All statistical analysis was performed using SPSS (SPSS, Chicago, IL, USA). All tests were performed based on a 0.05 level of significance. Mean and SD of all MR-based (fat fraction), MDCT-based (BMD and trabecular bone microstructure parameters), and biomechanical testing-based (failure load of each individual vertebra divided by the minimum transverse cross-sectional area of each individual vertebra, i.e., normalized failure load) parameters were computed over the ten measured vertebra bodies. The Kolmogorov-Smirnov test showed for all parameters no significant difference from a normal distribution (). Therefore, correlations between the different parameters were computed with linear regression models and expressed as slope coefficient , its standard error, correlation coefficient , and its value. Due to the relatively small sample size in this pilot study, the results were validated by bootstrapping techniques . 1000 bootstrap samples of our data were determined by random sampling. Statistical results were expressed as bootstrap derived standard error of the coefficient and value of the regression model.
Figure 1(c) shows the spectra acquired at different TEs on a vertebra, confirming a faster relaxation for the water peak than for the fat peaks and verifying the need for correction to derive a proton density fat fraction. Figure 1(d) shows the experimentally measured spectrum and the fitted spectrum. There is a strong overlap between fat peaks E and F and the water peak, verifying the need for a constrained fitting of peaks E and F to achieve a reliable estimation of the water peak.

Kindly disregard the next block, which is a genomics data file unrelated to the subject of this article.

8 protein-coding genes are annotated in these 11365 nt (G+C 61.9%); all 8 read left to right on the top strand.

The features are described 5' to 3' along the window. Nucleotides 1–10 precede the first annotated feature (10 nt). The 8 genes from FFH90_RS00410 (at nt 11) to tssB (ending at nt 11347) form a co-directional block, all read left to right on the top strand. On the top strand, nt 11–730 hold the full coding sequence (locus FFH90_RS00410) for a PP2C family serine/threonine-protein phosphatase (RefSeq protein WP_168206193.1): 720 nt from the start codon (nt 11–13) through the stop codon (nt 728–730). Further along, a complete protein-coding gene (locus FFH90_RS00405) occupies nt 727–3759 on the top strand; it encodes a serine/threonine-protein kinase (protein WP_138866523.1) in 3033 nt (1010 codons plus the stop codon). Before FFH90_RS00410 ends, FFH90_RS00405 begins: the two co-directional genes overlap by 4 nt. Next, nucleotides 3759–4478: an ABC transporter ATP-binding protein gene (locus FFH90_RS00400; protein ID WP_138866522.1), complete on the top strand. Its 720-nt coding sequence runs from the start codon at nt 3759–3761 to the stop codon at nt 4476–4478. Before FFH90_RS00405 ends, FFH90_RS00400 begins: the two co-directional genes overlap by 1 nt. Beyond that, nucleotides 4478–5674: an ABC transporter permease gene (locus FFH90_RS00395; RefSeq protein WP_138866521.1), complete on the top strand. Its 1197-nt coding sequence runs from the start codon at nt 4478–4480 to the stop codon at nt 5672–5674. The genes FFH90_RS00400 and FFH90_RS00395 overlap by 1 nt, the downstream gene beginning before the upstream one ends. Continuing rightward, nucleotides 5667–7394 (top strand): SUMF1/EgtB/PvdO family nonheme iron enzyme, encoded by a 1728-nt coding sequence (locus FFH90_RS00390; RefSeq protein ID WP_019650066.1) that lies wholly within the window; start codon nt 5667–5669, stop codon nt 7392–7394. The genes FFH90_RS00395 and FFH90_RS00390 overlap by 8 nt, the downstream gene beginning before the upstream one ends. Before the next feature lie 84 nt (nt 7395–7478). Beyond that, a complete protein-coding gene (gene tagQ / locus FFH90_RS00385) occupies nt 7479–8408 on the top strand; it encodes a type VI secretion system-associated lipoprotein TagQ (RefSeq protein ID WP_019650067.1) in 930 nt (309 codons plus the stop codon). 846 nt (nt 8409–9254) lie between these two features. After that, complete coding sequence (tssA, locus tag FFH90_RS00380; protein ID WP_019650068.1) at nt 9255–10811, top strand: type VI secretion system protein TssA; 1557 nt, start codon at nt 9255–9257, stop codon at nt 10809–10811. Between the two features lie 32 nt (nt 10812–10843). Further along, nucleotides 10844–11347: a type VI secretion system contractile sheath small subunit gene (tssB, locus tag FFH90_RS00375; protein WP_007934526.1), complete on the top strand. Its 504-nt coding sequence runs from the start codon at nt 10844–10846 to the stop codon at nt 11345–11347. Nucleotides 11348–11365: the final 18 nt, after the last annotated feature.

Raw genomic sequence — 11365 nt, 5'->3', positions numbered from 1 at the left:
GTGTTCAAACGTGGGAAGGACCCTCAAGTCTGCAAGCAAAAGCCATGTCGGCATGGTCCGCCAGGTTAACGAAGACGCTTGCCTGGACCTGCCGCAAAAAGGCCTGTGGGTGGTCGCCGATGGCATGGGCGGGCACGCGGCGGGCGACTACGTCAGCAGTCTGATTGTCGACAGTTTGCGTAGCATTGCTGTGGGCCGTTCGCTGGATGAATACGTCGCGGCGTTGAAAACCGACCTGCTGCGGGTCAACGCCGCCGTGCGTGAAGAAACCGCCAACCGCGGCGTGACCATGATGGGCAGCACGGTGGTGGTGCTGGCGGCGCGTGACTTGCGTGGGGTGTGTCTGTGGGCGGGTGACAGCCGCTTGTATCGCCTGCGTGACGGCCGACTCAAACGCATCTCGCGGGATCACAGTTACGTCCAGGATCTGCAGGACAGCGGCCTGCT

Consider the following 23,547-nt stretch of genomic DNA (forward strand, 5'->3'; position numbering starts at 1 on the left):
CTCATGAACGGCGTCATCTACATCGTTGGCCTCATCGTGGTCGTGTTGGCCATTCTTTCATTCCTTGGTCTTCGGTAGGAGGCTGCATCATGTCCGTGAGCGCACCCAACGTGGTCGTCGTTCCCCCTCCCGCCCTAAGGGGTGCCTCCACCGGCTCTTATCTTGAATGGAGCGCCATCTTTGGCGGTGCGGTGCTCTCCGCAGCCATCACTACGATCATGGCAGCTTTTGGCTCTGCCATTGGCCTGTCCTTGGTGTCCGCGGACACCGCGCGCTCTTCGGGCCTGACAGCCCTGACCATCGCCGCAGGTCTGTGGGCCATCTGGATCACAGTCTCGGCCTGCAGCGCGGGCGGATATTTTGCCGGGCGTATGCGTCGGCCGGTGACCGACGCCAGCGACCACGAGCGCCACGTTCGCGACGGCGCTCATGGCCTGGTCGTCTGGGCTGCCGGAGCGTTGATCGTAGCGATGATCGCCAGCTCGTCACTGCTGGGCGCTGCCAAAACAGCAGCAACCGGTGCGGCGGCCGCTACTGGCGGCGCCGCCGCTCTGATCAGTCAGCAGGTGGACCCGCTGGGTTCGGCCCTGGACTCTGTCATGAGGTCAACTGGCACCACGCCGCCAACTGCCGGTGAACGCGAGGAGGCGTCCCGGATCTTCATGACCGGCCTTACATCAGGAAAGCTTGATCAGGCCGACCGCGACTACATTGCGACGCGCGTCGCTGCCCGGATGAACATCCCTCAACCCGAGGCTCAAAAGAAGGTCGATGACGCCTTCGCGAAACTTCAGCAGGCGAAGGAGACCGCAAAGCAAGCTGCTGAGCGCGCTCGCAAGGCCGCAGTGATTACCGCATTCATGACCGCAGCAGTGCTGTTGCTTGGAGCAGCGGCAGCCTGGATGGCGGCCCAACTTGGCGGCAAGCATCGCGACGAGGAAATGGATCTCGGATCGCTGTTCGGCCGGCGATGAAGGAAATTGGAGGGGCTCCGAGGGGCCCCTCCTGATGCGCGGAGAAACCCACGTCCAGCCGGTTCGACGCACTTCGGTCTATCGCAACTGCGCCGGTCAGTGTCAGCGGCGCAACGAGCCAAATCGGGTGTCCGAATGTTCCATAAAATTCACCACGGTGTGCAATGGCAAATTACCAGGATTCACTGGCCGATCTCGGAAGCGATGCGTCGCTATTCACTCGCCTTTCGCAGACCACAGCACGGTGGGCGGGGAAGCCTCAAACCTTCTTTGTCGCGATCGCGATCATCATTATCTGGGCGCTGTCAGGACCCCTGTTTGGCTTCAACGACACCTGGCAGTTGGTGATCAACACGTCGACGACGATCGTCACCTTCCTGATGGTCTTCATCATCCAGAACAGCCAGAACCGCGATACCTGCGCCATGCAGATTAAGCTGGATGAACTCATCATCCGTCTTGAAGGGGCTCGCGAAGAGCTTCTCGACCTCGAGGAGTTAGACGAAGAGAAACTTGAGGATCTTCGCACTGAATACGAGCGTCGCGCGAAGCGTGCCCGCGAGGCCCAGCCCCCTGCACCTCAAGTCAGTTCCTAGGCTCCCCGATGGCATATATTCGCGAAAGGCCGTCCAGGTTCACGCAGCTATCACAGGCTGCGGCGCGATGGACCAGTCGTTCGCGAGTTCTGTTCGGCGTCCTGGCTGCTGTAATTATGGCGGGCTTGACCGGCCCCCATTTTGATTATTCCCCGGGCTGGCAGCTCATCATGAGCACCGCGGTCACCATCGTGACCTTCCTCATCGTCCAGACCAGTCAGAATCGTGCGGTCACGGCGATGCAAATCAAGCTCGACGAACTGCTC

Table 1 summarizes the statistics (mean and SD values) of the main measured parameters. The proton density fat fraction ranged from 26% to 43% with a mean value of 32% and a SD of 5%. The transverse cross-sectional area of the vertebra ranged from 4.9 cm2 to 9.7 cm2 with a mean value of 6.5 cm2 and a SD of 1.5 cm2. The normalized FL ranged from 157 N/cm2 to 798 N/cm2 with a mean value of 442 N/cm2 and a SD of 251 N/cm2. Mean and SD values for BMD and trabecular microstructure parameters (BV/TV, TbN, and FD) are also listed in Table 1.
Figure 2(a) shows a negative correlation of proton density fat fraction with BMD (, ). Figure 2(b) shows a negative correlation of proton density fat fraction with normalized FL (, ). Proton density fat fraction also correlated with trabecular microstructure parameters, showing a trend close to statistical significance () for BV/TV, TbN, and FD (Table 2).
Normalized FL showed strong correlations with BMD and all trabecular microstructure parameters with correlation coefficients ranging between 0.83 and 0.90 with (Table 2). Bootstrap derived standard error of the coefficient and value of all regression models validated the obtained results (Table 2).
The present in vitro study investigates, using human spine specimens, the relationship between MRS-based vertebral bone marrow proton density fat fraction, MDCT-based measures of BMD and trabecular microstructure, and biomechanical strength. A strong correlation was observed between biomechanical strength and BMD and between biomechanical strength and trabecular microstructure parameters. A correlation was also observed between bone marrow proton density fat fraction and biomechanical strength, providing for the first time a direct validation of the negative association between bone strength and bone marrow fat content.